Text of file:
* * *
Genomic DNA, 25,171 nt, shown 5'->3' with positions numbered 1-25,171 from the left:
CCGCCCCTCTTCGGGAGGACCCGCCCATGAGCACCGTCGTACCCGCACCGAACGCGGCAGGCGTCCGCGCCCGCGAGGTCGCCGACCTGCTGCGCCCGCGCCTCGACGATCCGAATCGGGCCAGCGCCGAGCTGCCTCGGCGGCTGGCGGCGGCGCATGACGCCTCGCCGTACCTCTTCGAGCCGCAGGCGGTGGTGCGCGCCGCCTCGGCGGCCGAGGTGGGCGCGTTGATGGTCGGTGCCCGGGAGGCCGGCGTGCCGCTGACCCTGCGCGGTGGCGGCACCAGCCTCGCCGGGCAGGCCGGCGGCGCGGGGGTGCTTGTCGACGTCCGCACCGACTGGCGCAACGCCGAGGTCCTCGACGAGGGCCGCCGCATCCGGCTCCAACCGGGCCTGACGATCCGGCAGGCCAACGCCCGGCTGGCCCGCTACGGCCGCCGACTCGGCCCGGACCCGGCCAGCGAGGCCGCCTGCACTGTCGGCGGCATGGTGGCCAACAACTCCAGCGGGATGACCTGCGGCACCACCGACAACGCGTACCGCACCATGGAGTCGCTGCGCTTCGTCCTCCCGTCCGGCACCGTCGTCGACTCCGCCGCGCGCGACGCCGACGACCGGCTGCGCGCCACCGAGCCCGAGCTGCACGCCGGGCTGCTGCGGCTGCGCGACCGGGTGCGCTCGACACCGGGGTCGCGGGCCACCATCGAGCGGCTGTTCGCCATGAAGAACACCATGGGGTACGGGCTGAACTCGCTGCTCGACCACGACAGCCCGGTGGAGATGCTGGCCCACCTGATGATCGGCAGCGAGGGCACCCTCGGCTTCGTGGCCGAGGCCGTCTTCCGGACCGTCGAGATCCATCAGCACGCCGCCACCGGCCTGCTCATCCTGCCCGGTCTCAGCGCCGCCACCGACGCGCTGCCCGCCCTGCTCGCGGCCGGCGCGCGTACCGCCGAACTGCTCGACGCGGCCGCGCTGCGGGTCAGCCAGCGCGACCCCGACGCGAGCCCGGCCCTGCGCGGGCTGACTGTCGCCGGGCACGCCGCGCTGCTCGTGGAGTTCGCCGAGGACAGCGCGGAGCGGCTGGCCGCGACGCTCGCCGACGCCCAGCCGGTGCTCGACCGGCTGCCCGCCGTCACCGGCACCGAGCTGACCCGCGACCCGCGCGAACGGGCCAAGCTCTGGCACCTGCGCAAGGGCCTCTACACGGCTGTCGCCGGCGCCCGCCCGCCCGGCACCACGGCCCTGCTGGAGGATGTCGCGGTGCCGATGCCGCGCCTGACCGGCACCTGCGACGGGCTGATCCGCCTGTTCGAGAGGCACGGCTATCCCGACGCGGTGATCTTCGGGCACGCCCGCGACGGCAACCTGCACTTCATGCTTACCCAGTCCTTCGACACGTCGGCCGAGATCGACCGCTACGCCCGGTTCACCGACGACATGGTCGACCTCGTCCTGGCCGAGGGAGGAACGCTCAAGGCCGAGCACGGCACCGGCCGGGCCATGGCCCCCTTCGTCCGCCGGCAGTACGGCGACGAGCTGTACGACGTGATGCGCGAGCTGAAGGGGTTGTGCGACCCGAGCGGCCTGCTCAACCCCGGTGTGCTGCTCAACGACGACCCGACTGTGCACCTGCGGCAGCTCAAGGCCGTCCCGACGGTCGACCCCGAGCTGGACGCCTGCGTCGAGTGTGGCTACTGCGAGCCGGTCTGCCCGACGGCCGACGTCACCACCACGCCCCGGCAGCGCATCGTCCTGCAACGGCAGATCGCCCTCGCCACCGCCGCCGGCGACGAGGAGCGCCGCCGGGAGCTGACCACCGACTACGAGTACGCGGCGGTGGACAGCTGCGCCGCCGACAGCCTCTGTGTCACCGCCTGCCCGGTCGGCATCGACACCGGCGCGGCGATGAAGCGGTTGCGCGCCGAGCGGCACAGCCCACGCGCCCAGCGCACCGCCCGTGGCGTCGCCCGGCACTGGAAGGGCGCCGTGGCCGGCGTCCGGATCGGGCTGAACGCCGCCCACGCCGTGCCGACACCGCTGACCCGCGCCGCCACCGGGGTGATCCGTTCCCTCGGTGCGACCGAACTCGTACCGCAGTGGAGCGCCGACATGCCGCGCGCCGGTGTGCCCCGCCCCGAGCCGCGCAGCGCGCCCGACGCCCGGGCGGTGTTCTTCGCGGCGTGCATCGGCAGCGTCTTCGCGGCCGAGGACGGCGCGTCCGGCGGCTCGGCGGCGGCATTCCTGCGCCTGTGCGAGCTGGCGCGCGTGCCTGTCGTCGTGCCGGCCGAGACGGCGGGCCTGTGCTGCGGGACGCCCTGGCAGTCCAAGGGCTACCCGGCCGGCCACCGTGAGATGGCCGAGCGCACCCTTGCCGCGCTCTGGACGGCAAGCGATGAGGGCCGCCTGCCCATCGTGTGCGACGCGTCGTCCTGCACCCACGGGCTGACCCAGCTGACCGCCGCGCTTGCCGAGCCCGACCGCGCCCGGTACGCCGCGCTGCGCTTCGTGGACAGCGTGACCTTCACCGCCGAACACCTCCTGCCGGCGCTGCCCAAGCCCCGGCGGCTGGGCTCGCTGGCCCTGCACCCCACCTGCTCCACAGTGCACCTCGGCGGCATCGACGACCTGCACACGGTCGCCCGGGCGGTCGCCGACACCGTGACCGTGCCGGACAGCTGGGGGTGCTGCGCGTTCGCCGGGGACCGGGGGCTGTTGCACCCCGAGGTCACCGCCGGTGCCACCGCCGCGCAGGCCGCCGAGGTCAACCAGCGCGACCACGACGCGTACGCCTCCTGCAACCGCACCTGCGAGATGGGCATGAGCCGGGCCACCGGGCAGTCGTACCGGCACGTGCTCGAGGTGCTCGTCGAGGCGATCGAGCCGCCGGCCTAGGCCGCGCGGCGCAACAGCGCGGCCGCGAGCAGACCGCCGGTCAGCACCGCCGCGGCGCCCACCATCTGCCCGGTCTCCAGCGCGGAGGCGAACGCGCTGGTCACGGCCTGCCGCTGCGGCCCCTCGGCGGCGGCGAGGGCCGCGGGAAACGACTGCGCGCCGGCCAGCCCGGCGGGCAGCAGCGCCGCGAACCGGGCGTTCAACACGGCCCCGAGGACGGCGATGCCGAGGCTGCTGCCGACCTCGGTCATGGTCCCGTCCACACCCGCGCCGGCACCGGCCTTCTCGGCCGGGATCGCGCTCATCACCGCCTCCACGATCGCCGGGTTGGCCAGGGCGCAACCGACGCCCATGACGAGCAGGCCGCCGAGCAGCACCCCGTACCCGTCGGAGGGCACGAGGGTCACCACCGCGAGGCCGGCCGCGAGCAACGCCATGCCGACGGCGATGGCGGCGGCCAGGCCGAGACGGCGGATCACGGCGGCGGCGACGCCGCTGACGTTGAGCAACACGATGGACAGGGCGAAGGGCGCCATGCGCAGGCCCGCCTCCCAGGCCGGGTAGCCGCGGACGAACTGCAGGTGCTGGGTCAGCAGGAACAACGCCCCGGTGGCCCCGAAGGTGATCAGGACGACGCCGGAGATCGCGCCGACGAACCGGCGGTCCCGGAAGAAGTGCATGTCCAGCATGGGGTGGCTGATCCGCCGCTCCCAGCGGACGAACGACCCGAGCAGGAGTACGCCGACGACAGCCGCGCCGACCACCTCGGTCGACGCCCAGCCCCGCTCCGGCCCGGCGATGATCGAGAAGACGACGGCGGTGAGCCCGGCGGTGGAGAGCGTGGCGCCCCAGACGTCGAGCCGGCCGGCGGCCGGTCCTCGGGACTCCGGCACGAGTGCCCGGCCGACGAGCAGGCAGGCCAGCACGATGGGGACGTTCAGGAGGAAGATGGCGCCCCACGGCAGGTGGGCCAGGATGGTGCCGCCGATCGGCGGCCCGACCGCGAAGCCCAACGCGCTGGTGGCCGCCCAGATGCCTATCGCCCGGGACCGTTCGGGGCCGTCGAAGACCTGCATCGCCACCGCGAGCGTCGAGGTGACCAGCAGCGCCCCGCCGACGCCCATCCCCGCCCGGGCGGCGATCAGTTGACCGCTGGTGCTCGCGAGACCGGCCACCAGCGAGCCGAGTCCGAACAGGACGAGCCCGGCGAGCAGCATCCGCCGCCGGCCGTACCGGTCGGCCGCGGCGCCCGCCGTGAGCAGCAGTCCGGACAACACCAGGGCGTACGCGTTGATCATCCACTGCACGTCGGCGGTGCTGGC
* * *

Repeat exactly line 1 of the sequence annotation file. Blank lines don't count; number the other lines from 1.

Genomic DNA, 25,171 nt, shown 5'->3' with positions numbered 1-25,171 from the left: